Margaret Loper - Associate Prof., Chief Scientist, Information & Communications Laboratory, Chief, Advanced Computing Research Division, Georgia Tech Research Institute Communication systems
Date: December 17th 2013 Location: Eurecom - Eurecom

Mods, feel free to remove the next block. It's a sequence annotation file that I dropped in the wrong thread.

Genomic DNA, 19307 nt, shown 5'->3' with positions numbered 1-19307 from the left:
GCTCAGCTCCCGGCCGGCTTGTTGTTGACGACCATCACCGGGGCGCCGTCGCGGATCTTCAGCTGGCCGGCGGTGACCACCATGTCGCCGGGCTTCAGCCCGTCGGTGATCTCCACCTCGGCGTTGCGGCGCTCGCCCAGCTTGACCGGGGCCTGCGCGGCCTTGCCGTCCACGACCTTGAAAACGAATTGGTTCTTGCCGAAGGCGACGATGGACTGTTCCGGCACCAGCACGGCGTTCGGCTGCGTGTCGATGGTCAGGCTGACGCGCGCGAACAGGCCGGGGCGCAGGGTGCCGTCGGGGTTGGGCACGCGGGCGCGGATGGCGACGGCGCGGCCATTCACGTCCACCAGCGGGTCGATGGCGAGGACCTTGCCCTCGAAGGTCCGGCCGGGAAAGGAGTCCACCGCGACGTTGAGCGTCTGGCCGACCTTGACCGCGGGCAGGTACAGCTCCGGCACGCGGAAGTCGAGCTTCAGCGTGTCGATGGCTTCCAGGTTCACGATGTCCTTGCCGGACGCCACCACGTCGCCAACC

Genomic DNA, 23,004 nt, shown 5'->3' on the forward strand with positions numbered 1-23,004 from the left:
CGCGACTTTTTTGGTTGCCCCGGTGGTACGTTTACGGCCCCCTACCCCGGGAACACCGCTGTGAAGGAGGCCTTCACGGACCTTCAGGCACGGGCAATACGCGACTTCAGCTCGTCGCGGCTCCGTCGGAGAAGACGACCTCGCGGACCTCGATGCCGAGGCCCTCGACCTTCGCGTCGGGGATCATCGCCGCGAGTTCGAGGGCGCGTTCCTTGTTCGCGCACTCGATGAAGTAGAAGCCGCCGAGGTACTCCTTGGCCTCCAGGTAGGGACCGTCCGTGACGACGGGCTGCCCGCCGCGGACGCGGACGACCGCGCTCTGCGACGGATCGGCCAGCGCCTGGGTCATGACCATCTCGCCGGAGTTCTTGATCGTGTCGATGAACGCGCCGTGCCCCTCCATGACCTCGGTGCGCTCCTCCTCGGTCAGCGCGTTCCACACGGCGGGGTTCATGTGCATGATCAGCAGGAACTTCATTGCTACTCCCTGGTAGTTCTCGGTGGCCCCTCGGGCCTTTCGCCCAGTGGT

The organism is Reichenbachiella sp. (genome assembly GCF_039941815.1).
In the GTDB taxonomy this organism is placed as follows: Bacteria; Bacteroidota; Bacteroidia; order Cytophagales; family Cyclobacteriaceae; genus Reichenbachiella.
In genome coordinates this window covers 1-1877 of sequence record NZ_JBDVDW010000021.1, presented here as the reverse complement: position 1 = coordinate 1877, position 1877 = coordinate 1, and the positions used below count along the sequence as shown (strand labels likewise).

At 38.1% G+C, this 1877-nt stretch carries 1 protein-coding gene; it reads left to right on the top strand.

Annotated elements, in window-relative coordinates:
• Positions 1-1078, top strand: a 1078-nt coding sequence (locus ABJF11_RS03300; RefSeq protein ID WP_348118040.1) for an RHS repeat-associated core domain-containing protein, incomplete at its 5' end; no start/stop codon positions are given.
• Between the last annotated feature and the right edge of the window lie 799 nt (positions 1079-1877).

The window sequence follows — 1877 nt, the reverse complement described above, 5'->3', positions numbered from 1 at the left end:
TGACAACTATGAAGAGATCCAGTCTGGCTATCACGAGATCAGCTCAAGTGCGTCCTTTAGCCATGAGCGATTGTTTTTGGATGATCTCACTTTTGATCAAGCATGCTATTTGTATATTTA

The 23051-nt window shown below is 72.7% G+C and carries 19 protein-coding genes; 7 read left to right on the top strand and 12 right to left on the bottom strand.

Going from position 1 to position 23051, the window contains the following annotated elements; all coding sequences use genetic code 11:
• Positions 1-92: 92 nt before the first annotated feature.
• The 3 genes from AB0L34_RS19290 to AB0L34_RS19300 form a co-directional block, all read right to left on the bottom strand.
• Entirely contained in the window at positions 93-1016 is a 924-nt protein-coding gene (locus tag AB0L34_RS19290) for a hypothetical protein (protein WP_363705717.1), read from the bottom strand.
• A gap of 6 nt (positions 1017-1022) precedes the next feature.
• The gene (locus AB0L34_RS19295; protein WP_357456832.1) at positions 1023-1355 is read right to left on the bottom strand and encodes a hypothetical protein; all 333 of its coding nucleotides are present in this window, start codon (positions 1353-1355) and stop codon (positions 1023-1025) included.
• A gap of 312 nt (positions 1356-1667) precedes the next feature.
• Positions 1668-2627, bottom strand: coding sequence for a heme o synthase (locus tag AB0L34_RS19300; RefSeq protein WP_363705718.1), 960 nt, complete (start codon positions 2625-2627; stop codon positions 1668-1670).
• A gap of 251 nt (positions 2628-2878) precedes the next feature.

Distributed simulation first appeared in the ?60s with the development of a two-player interactive computer game. In the late ?70s advances in time synchronization protocols enabled parallel simulation, and in the ?80s the first distributed virtual world for military training appeared. Over the last two decades, parallel and distributed simulation has contributed to innovations in many areas of science and engineering. The first part of this talk will focus on the fundamentals of parallel and distributed simulation. It will cover enabling algorithms, as well as a discussion of standards, design issues, and challenges in achieving simulation interoperability. The second part of this talk will discuss trust in the Internet of Things (IoT) and the need for a simulation platform to understand issues of scale when connecting billions of devices. IoT is the pervasive presence around us of a variety of devices, objects and machines that are able to interact and cooperate with their neighbors, and deliver personalized autonomic services to individuals. The implicit reliance on technology to make decisions on one's behalf makes mechanisms for expressing and reasoning about trust essential. GTRI has recently started an initiative to explore issues related to trust, security and privacy in IoT systems.